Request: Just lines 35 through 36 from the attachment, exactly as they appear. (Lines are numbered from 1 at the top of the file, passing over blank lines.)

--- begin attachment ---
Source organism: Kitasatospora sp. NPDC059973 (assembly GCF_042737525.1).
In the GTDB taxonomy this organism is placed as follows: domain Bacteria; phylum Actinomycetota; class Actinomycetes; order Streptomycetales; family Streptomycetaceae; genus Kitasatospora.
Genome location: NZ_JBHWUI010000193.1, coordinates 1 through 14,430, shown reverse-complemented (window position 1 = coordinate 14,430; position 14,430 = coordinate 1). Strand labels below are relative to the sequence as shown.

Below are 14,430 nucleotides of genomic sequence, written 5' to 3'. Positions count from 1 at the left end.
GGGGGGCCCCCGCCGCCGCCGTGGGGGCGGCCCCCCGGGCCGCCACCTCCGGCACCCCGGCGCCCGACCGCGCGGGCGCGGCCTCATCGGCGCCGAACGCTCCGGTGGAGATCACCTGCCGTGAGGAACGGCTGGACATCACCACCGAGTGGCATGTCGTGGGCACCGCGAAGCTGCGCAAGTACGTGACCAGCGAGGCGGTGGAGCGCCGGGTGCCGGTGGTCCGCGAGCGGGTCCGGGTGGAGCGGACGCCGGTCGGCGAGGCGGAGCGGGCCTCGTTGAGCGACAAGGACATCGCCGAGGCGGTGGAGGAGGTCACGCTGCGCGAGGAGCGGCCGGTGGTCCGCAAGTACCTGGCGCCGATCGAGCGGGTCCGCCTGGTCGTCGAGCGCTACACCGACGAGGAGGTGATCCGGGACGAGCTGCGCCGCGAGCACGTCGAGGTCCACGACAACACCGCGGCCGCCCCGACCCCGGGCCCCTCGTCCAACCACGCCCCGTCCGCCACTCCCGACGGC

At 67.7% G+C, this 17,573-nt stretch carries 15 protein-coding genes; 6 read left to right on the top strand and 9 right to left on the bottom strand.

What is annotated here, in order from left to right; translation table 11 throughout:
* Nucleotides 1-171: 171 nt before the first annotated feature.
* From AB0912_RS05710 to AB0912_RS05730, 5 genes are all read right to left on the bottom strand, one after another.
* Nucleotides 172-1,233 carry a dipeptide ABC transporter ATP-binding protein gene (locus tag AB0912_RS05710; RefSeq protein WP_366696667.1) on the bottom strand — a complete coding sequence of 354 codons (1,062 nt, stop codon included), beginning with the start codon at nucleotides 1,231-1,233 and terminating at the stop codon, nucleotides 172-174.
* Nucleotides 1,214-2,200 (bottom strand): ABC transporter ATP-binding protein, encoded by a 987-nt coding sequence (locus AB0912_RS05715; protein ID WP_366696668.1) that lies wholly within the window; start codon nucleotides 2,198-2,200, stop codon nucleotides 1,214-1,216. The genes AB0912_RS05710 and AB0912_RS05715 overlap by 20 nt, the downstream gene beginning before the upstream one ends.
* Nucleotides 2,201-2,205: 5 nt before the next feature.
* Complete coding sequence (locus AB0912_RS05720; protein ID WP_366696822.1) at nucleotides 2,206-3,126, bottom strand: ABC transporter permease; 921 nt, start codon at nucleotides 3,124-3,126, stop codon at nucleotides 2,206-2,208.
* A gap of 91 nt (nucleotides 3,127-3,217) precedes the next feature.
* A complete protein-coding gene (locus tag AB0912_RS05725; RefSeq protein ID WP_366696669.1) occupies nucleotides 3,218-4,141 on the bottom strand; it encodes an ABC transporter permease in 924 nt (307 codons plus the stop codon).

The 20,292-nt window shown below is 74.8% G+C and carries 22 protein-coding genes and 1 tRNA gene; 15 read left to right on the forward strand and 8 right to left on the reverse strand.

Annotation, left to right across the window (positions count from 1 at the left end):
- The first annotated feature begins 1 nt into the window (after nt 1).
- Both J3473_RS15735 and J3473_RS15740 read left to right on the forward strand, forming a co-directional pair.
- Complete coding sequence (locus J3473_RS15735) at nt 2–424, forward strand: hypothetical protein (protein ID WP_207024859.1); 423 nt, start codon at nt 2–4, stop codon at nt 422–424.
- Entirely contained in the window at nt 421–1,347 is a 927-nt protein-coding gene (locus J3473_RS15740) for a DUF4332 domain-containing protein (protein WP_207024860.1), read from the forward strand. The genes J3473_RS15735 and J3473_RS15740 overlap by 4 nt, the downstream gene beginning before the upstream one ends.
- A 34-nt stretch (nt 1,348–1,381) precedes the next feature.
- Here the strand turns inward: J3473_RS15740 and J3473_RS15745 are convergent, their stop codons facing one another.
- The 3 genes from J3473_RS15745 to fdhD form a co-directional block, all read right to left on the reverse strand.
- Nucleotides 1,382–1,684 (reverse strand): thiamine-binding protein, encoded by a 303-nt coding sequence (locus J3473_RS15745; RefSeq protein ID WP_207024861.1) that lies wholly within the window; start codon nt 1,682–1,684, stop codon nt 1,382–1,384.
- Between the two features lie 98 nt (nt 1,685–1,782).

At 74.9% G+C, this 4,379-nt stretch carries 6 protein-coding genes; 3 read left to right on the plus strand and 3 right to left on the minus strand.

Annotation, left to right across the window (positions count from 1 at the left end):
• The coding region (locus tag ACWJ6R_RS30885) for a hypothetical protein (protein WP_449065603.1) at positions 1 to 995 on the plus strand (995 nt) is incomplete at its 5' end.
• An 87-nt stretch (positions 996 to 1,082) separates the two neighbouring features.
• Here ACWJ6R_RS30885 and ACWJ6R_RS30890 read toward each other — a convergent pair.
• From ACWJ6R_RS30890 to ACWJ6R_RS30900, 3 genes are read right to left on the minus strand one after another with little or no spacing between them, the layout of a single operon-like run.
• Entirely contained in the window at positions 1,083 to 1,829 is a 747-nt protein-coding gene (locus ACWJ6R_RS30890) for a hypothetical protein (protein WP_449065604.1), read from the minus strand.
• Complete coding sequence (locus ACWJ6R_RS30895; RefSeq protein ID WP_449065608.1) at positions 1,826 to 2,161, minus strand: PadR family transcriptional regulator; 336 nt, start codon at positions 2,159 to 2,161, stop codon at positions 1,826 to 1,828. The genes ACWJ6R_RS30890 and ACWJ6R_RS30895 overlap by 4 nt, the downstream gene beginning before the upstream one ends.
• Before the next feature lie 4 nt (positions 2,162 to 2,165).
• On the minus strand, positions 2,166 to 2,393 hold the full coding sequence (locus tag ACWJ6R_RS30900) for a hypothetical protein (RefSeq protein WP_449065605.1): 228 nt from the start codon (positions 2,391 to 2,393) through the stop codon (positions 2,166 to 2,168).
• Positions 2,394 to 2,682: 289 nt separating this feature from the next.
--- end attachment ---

• Before the next feature lie 4 nt (positions 2,162 to 2,165).
• On the minus strand, positions 2,166 to 2,393 hold the full coding sequence (locus tag ACWJ6R_RS30900) for a hypothetical protein (RefSeq protein WP_449065605.1): 228 nt from the start codon (positions 2,391 to 2,393) through the stop codon (positions 2,166 to 2,168).